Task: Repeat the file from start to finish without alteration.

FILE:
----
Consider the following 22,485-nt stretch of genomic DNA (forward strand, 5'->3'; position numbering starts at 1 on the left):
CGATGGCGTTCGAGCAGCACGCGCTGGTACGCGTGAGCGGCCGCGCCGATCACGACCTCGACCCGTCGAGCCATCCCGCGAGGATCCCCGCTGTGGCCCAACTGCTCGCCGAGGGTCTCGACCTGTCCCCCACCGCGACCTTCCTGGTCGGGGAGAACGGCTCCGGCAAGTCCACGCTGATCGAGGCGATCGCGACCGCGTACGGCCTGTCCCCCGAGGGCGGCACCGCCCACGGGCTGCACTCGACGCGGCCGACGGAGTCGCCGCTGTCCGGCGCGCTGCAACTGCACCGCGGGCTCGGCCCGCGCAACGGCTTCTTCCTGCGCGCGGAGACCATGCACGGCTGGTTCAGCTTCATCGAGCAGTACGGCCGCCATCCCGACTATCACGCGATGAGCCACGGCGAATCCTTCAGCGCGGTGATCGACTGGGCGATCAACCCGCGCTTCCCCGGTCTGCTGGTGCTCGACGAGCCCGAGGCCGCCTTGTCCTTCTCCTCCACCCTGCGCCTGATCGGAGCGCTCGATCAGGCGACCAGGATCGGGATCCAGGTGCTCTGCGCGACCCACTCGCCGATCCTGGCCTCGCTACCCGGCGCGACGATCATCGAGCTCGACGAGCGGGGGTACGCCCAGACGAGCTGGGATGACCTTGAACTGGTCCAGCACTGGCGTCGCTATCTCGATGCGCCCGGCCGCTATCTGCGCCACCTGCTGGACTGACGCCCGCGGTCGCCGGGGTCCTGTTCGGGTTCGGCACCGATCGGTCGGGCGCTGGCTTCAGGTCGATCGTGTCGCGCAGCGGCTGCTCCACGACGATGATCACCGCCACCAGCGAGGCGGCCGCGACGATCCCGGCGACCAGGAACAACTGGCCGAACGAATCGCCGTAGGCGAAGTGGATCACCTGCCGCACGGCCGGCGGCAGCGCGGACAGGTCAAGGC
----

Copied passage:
Consider the following 22,485-nt stretch of genomic DNA (forward strand, 5'->3'; position numbering starts at 1 on the left):
CGATGGCGTTCGAGCAGCACGCGCTGGTACGCGTGAGCGGCCGCGCCGATCACGACCTCGACCCGTCGAGCCATCCCGCGAGGATCCCCGCTGTGGCCCAACTGCTCGCCGAGGGTCTCGACCTGTCCCCCACCGCGACCTTCCTGGTCGGGGAGAACGGCTCCGGCAAGTCCACGCTGATCGAGGCGATCGCGACCGCGTACGGCCTGTCCCCCGAGGGCGGCACCGCCCACGGGCTGCACTCGACGCGGCCGACGGAGTCGCCGCTGTCCGGCGCGCTGCAACTGCACCGCGGGCTCGGCCCGCGCAACGGCTTCTTCCTGCGCGCGGAGACCATGCACGGCTGGTTCAGCTTCATCGAGCAGTACGGCCGCCATCCCGACTATCACGCGATGAGCCACGGCGAATCCTTCAGCGCGGTGATCGACTGGGCGATCAACCCGCGCTTCCCCGGTCTGCTGGTGCTCGACGAGCCCGAGGCCGCCTTGTCCTTCTCCTCCACCCTGCGCCTGATCGGAGCGCTCGATCAGGCGACCAGGATCGGGATCCAGGTGCTCTGCGCGACCCACTCGCCGATCCTGGCCTCGCTACCCGGCGCGACGATCATCGAGCTCGACGAGCGGGGGTACGCCCAGACGAGCTGGGATGACCTTGAACTGGTCCAGCACTGGCGTCGCTATCTCGATGCGCCCGGCCGCTATCTGCGCCACCTGCTGGACTGACGCCCGCGGTCGCCGGGGTCCTGTTCGGGTTCGGCACCGATCGGTCGGGCGCTGGCTTCAGGTCGATCGTGTCGCGCAGCGGCTGCTCCACGACGATGATCACCGCCACCAGCGAGGCGGCCGCGACGATCCCGGCGACCAGGAACAACTGGCCGAACGAATCGCCGTAGGCGAAGTGGATCACCTGCCGCACGGCCGGCGGCAGCGCGGACAGGTCAAGGC